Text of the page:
On the very same day his son received the royal insignia, he gave a banquet, in which for honor’s sake he himself, boyishly rejoicing, served his son while he was at table. Because of this gesture the young man became somewhat more arrogant, staring at the bystanders more insolently than was his custom. And the Archbishop of York, who was sitting nearby, turned to him and said jokingly, “Rejoice, my excellent son, there is no prince in the whole world who has such an attendant.” And he, irritated, replied, “Why are you surprised? My father should not think this beneath his dignity, since he is high-born only on his mother’s side, whereas I am born of a king and a queen.” Thus the younger Henry, being endowed with a bad, depraved character, improvised this insult against his father. But the elder Henry, hearing these words, was overcome with great pain, and said to the archbishop in lowered tones, “I regret it, I tell you. I regret having promoted this man.” From this incident he already foresaw that his son was destined to become his adversary. But still, even if it troubled him that he had acted amiss, since he saw he could not undo what was done, he ensured that all the Peers of the realm, and also the King of Scots, swore the traditional oath of fealty towards the boy, but refused to free them from their former oath.

I have some authorities who write that Henry did not share rule with his son, but had previously abdicated his royal dignity and then arranged for the boy’s coronation, but in an uncertain matter that version is more probable which most agrees with the chronology of events. For Henry the father, as long as his son lived, conducted himself now as a partner, and now as a king. And after the son’s death he continued in his government, which he could not have done by any right if he had previously resigned that power.

But let me return to the point from where I digressed. King Louis of France, when he learned that his son-in-law had been crowned, but that his daughter, Henry’s wife, had not, was vehemently irate and wrote an acid letter to Henry the father, threatening to declare war if Margaret were not endowed with the regal insignia at the earliest possible moment. Learning of this thing, Henry hastily sailed over to Normandy. Here, while both sides were preparing for war, thanks to the singular effort of Count Theobald of Blois, the kings conferred at Verneuil. There, after a lengthy speech, Henry, already harboring suspicions about young Henry’s character, and who wanted nothing less than to be faced with the necessity of fighting Louis, promised that he would guarantee that his son Henry would soon have a second coronation, together with his wife. Louis was content with this promise and retired from the conference. But Henry returned to Verneuil, where a few days later he fell into a serious sickness which so quickly weakened him that a sudden rumor filled all France that he had died, and he himself, thinking his health was ruined, wrote a testament in which he left Aquitaine to his son Richard, designating this place for his burial. Meanwhile in England his wanton son Henry had fallen from an upright and honorable style of life into pleasure-seeking, and was squandering his father’s goods. When his father (who had by now recuperated) heard this, he hastened back to England. But after a few days he returned to Normandy, together with his son.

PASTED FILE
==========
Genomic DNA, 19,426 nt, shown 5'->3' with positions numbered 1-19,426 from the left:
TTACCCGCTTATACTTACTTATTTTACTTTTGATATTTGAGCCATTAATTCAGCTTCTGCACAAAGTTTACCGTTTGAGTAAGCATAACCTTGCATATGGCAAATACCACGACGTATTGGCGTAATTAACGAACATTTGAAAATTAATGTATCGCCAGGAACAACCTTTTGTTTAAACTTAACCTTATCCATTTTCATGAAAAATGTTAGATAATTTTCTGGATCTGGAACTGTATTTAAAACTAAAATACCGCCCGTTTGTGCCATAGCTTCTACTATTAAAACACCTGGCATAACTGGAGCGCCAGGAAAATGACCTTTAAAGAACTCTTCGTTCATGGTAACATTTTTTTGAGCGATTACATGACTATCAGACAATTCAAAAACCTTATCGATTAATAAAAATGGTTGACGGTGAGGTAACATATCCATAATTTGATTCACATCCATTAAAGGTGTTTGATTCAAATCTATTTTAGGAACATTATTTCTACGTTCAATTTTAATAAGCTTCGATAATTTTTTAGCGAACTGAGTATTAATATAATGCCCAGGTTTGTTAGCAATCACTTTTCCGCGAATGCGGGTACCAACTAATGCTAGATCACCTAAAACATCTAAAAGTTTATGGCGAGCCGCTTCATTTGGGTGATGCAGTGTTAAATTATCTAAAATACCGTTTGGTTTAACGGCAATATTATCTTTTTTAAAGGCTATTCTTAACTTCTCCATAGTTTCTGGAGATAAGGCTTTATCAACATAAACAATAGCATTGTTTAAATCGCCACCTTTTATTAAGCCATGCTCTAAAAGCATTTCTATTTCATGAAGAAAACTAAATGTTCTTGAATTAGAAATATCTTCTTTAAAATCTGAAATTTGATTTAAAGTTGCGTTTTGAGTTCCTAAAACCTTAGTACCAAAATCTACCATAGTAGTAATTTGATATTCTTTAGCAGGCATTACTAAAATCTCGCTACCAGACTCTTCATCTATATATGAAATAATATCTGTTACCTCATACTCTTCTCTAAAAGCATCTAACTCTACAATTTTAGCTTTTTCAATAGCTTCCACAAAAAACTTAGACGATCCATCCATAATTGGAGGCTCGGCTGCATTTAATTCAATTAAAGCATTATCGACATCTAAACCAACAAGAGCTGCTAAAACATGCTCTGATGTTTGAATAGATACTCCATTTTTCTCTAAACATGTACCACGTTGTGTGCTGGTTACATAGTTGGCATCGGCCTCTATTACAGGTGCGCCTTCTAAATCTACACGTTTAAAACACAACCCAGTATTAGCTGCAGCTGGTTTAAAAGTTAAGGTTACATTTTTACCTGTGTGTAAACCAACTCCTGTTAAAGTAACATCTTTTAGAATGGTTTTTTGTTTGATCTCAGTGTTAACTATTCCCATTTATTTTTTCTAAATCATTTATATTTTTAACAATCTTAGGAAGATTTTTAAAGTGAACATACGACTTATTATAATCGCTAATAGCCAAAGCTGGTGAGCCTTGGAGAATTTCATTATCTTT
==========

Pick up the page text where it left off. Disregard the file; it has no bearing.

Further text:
Editor's Note:

This account would seem to indicate that the storm that prompted the actions by Henry II occurred in the spring of 1169, and that the coronation of Young Henry occurred in 1170. This probably needs to be compared to Holinshed's account seems to place both events in 1170, although this is perhaps my misreading of the text.

Online Source: Polydore Vergil, Anglica Historia (1555 version). A hypertext critical edition by Dana F. Sutton, The University of California, Irvine (both Latin and English). This text is from Book 13, Henry II.